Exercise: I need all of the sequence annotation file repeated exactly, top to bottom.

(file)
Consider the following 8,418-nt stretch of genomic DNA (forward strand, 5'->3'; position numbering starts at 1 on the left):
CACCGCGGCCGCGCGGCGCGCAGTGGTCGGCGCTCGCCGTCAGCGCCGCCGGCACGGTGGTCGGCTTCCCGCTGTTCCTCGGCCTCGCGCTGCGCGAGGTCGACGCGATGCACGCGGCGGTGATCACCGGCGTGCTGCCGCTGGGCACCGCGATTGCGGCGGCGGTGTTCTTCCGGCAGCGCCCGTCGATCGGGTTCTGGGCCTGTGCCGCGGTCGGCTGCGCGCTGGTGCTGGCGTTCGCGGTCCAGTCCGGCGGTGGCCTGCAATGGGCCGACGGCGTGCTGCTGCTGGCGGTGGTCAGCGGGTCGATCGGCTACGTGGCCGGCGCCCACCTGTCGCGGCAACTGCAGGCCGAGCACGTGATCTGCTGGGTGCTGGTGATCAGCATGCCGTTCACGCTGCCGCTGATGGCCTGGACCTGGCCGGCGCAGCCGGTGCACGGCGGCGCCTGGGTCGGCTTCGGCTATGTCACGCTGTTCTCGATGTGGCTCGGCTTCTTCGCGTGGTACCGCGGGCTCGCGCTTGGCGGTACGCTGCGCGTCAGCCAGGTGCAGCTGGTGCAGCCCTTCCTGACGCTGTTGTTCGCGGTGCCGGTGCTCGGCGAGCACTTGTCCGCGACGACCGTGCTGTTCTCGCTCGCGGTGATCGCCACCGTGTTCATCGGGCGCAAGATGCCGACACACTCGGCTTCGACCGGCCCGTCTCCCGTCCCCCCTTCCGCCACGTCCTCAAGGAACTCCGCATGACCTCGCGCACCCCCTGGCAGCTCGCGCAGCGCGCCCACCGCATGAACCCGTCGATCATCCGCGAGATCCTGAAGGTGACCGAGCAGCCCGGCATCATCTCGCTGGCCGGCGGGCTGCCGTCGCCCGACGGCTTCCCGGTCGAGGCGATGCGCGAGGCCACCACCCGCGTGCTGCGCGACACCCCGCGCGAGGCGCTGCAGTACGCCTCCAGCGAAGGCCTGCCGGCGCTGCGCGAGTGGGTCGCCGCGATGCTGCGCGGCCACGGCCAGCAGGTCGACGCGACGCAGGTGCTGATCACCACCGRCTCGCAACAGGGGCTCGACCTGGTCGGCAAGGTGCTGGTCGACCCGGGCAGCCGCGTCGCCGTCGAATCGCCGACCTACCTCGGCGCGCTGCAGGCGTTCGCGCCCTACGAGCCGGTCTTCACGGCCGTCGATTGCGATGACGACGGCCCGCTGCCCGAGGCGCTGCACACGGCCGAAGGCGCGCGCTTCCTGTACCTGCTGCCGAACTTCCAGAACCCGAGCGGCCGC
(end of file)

Consider the following 8,418-nt stretch of genomic DNA (forward strand, 5'->3'; position numbering starts at 1 on the left):
CACCGCGGCCGCGCGGCGCGCAGTGGTCGGCGCTCGCCGTCAGCGCCGCCGGCACGGTGGTCGGCTTCCCGCTGTTCCTCGGCCTCGCGCTGCGCGAGGTCGACGCGATGCACGCGGCGGTGATCACCGGCGTGCTGCCGCTGGGCACCGCGATTGCGGCGGCGGTGTTCTTCCGGCAGCGCCCGTCGATCGGGTTCTGGGCCTGTGCCGCGGTCGGCTGCGCGCTGGTGCTGGCGTTCGCGGTCCAGTCCGGCGGTGGCCTGCAATGGGCCGACGGCGTGCTGCTGCTGGCGGTGGTCAGCGGGTCGATCGGCTACGTGGCCGGCGCCCACCTGTCGCGGCAACTGCAGGCCGAGCACGTGATCTGCTGGGTGCTGGTGATCAGCATGCCGTTCACGCTGCCGCTGATGGCCTGGACCTGGCCGGCGCAGCCGGTGCACGGCGGCGCCTGGGTCGGCTTCGGCTATGTCACGCTGTTCTCGATGTGGCTCGGCTTCTTCGCGTGGTACCGCGGGCTCGCGCTTGGCGGTACGCTGCGCGTCAGCCAGGTGCAGCTGGTGCAGCCCTTCCTGACGCTGTTGTTCGCGGTGCCGGTGCTCGGCGAGCACTTGTCCGCGACGACCGTGCTGTTCTCGCTCGCGGTGATCGCCACCGTGTTCATCGGGCGCAAGATGCCGACACACTCGGCTTCGACCGGCCCGTCTCCCGTCCCCCCTTCCGCCACGTCCTCAAGGAACTCCGCATGACCTCGCGCACCCCCTGGCAGCTCGCGCAGCGCGCCCACCGCATGAACCCGTCGATCATCCGCGAGATCCTGAAGGTGACCGAGCAGCCCGGCATCATCTCGCTGGCCGGCGGGCTGCCGTCGCCCGACGGCTTCCCGGTCGAGGCGATGCGCGAGGCCACCACCCGCGTGCTGCGCGACACCCCGCGCGAGGCGCTGCAGTACGCCTCCAGCGAAGGCCTGCCGGCGCTGCGCGAGTGGGTCGCCGCGATGCTGCGCGGCCACGGCCAGCAGGTCGACGCGACGCAGGTGCTGATCACCACCGRCTCGCAACAGGGGCTCGACCTGGTCGGCAAGGTGCTGGTCGACCCGGGCAGCCGCGTCGCCGTCGAATCGCCGACCTACCTCGGCGCGCTGCAGGCGTTCGCGCCCTACGAGCCGGTCTTCACGGCCGTCGATTGCGATGACGACGGCCCGCTGCCCGAGGCGCTGCACACGGCCGAAGGCGCGCGCTTCCTGTACCTGCTGCCGAACTTCCAGAACCCGAGCGGCCGC